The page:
- Associated Press - Friday, January 20, 2017

LOS ANGELES (AP) - The Latest on California’s latest storm (all times local):

3:10 p.m.

Los Angeles firefighters rescued five people from a flooded homeless encampment.

The Los Angeles Fire Department says they first rescued four people Friday afternoon who couldn’t get out of the flooded encampment safely.

They said one of those victims was taken to a hospital for an unrelated medical issue.

Later Friday afternoon, firefighters flew over the area in a helicopter and discovered a fifth victim. They said rescuers used a boat to reach the person and safely remove them from the area.

Police say the Sepulveda Basin area in the San Fernando Valley will remain closed Friday afternoon due to heavy rain.


2:45 p.m.

Authorities say four students have been injured after being struck by a toppling tree near a middle school in the San Diego area.

Chula Vista Police Lt. Dan Peak says a 50-year-old pepper tree came crashing down around 1:30 p.m. Friday near Chula Vista Middle School.

He says four students who were walking nearby suffered minor injuries and were taken to a hospital for observation. Peak says a backpack saved one of them from being seriously hurt.

He says the city is experiencing flooding because of heavy rainfall. Authorities believe that caused the large tree to fall.

Officials said tree limbs also fell on cars near the University of California, San Diego campus. Local attractions, including SeaWorld and the Legoland theme park, were also closed Friday due to the storm.

The National Weather Service has issued a flash flood warning for San Diego County.


1:15 p.m.

The Lake Tahoe region remains under a winter storm warning into Monday after the second of a trio of storms dumped nearly 2 feet of snow on the top of the Sierra Nevada.

Sugarbowl ski resort reported Friday it has received 22 inches of new snow in the last 24 hours near U.S. Interstate 80 west of Truckee, California. Sixteen inches of new snow was reported at Heavenly ski resort at South Lake Tahoe, and a foot at Tahoma on Tahoe’s west shore.

The National Weather Service says the strongest of the three storms arrives Saturday night and continues into Monday morning, with winds gusting up to 140 mph over the Sierra ridgetops Saturday night and Sunday.

As much as 6 feet of snow is expected in the mountains around Lake Tahoe, and 2 to 4 feet at lake level. Up to 8 inches of snow is forecast in Reno, Nevada.

By Monday, forecasters expect many parts of the Sierra are expected to have the maximum springtime snowpack level typically not reached until April 1.



A flood on the southern Santa Barbara County coast has swept cabins and vehicles down a narrow canyon as the latest storm drenches California.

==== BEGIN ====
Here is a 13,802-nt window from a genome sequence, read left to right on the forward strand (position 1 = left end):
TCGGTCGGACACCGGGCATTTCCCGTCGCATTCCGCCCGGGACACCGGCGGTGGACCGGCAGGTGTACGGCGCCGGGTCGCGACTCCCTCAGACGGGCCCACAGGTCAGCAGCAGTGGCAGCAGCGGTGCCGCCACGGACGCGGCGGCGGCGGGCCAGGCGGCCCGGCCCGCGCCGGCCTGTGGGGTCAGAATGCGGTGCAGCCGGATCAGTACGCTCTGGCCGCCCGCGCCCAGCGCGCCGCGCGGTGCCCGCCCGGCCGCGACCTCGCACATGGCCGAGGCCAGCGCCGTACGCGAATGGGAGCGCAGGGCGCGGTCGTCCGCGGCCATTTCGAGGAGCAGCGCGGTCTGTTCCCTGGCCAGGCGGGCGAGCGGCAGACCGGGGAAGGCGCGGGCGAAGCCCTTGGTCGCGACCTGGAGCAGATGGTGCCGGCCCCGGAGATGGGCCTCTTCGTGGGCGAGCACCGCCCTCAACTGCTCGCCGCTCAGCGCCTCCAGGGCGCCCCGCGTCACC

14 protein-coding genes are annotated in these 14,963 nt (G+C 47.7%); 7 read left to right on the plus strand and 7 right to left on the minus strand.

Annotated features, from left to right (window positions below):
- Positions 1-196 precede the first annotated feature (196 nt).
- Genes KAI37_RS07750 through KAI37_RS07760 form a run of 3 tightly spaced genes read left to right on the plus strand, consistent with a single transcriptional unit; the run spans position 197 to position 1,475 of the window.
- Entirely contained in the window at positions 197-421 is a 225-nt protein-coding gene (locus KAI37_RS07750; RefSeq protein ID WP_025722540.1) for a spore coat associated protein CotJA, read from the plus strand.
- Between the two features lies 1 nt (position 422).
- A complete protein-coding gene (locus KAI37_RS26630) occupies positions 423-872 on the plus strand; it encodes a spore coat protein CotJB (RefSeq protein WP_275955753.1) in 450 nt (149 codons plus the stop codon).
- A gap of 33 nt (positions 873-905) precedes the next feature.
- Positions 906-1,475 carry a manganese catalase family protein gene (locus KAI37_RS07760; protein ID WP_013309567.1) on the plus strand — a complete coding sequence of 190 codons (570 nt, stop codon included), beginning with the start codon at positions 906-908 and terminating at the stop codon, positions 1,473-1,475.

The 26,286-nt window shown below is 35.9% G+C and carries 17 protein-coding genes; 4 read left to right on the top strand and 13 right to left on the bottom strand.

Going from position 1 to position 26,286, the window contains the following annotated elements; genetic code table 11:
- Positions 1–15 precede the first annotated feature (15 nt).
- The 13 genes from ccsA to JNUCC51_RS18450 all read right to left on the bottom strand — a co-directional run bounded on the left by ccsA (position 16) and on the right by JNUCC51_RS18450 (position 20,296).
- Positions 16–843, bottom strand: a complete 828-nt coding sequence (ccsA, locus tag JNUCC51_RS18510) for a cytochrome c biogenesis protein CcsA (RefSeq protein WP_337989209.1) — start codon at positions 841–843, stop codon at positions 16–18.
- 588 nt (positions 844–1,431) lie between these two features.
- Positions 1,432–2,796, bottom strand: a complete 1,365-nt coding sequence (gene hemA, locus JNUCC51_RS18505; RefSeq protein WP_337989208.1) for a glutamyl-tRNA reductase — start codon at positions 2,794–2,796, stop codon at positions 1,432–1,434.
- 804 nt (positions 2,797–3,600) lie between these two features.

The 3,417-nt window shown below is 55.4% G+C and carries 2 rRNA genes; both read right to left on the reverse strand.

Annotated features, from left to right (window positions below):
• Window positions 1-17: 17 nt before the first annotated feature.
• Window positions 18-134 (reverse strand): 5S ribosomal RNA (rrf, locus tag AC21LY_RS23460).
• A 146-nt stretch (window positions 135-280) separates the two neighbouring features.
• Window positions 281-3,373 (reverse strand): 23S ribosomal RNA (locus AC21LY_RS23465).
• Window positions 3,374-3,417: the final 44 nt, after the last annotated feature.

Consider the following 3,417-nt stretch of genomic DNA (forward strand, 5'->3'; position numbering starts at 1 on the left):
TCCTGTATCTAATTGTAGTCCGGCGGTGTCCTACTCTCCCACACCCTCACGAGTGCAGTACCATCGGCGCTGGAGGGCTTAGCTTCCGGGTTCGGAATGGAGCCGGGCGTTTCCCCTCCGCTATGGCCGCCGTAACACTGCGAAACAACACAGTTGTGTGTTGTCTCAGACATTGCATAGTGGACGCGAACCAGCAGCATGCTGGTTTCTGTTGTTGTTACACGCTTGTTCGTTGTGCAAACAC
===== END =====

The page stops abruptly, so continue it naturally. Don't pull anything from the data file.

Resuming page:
County Fire Department Capt. Dave Zaniboni says a creek overflowed at midmorning Friday and swept five cabins and 15 vehicles down the canyon which lies just above El Capitan State Beach.

Firefighters rescued one person from a vehicle and another person got out of a vehicle on their own. Neither was injured.

Zaniboni says a dozen people are stuck up El Capitan Canyon but none are injured. Authorities are trying to determine how to get those people out.

The canyon contains a private campground with 200 cabins.


11:25 a.m.

Flash flood warnings have been issued for parts of Santa Barbara and Ventura counties as the second in a trio of storms brings rain to California.

The National Weather Service issued the warnings Friday morning as radar indicated rain fall rates in excess of 1 inch per hour.

Forecasters warn that mud and debris flows will be possible across wildfire burn areas.

Flood advisories have been posted for the San Joaquin Valley, the Central Coast counties, all of Los Angeles County and parts of Orange, Riverside and San Diego counties.

Flood warnings issued earlier remain in effect for locations in Sonoma, Santa Cruz and Mendocino counties.


The second in a trio of storms has arrived in California.

Rain, heavy at times, is overspreading the state early Friday and a flash flood warning has been issued for southeastern Sonoma County.

The National Weather Service has also issued a flood advisory for San Luis Obispo County as moderate to heavy rain falls on the Central Coast.

Storm warnings are posted up and down the Sierra Nevada and across the mountains of Southern California.

Big surf is also rolling in, and forecasters say waves could build to 30 feet on the Central Coast.

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